-----------------------------------------------------------------

r+ if at least |pc| is asserted to be 0 % 4.

::: js/src/wasm/WasmInstance.cpp
@@ +1143,5 @@
>           lastByteOffset < memoryMappedSize();
>  }
>  
> +bool Instance::memoryAccessInBounds(uint8_t* addr,
> +                                    unsigned numBytes) const {

Does this correctly handle (reject) the case where [addr, +numBytes) wraps around the end of the address space?  I asumme that a wasm memory itself can't wrap around the end of the address space.

::: js/src/wasm/WasmSignalHandlers.cpp
@@ +573,5 @@
> +#if defined(__linux__) && defined(__arm__)
> +    // wasmLoadImpl() and wasmStoreImpl() in MacroAssembler-arm.cpp emit plain
> +    // unconditional VLDR and VSTR instructions that do not use the PC as the
> +    // base register.
> +    uint32_t instr = *(uint32_t*)pc;

This appears to assume that |pc| refers to an ARM-encoded instruction.  Please assert this; possibly release-assert so that we can't end up doing memory accesses on behalf of who-knows-what Thumb instruction by accident.

@@ +580,5 @@
> +    bool isVSTR = masked == 0x0D000A00;
> +    DebugOnly<bool> oob = true;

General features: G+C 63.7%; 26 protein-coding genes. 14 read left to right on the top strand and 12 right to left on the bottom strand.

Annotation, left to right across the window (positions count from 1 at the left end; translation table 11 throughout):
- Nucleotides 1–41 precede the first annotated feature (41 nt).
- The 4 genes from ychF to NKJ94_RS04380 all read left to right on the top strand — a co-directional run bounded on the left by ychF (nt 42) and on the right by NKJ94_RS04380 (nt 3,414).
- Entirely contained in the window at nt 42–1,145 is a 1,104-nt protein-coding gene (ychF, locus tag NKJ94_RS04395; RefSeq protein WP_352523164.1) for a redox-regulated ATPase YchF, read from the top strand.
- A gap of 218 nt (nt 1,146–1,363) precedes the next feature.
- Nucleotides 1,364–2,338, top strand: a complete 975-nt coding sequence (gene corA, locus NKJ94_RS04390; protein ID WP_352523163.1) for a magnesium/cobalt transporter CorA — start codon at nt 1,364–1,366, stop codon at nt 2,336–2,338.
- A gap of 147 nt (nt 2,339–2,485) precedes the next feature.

> +    if (isVLDR || isVSTR) {
> +      bool isUnconditional = (instr >> 28) == 0xE;
> +      MOZ_RELEASE_ASSERT(isUnconditional);

To release-assert this (and below) is to imply that we can only get here as a result of a fault with a wasm-jit generated instruction.  If we take a fault elsewhere in Gecko and end up in here, the release assert could cause the system to fail unnecessarily.  So do we have that guarantee?  If not, it would seem safer to simply ignore unexpected instructions.
Attachment #9036554 - Flags: review?(jseward) → review+

(In reply to Julian Seward [:jseward] from comment #26)

Comment on attachment 9036554 [details] [diff] [review]
bug1283121-emulate-fp-accesses-v4.patch

Review of attachment 9036554 [details] [diff] [review]:

r+ if at least |pc| is asserted to be 0 % 4.

::: js/src/wasm/WasmInstance.cpp
@@ +1143,5 @@

      lastByteOffset < memoryMappedSize();

}

+bool Instance::memoryAccessInBounds(uint8_t* addr,

  •                                unsigned numBytes) const {
    

Does this correctly handle (reject) the case where [addr, +numBytes) wraps
around the end of the address space? I asumme that a wasm memory itself
can't wrap around the end of the address space.

The wasm memory can't wrap but it's possible this method should be more paranoid. Will investigate.

::: js/src/wasm/WasmSignalHandlers.cpp
@@ +573,5 @@

+#if defined(linux) && defined(arm)

  • // wasmLoadImpl() and wasmStoreImpl() in MacroAssembler-arm.cpp emit plain
  • // unconditional VLDR and VSTR instructions that do not use the PC as the
  • // base register.
  • uint32_t instr = (uint32_t)pc;

This appears to assume that |pc| refers to an ARM-encoded instruction.

Yes.

Please assert this; possibly release-assert so that we can't end up doing
memory accesses on behalf of who-knows-what Thumb instruction by accident.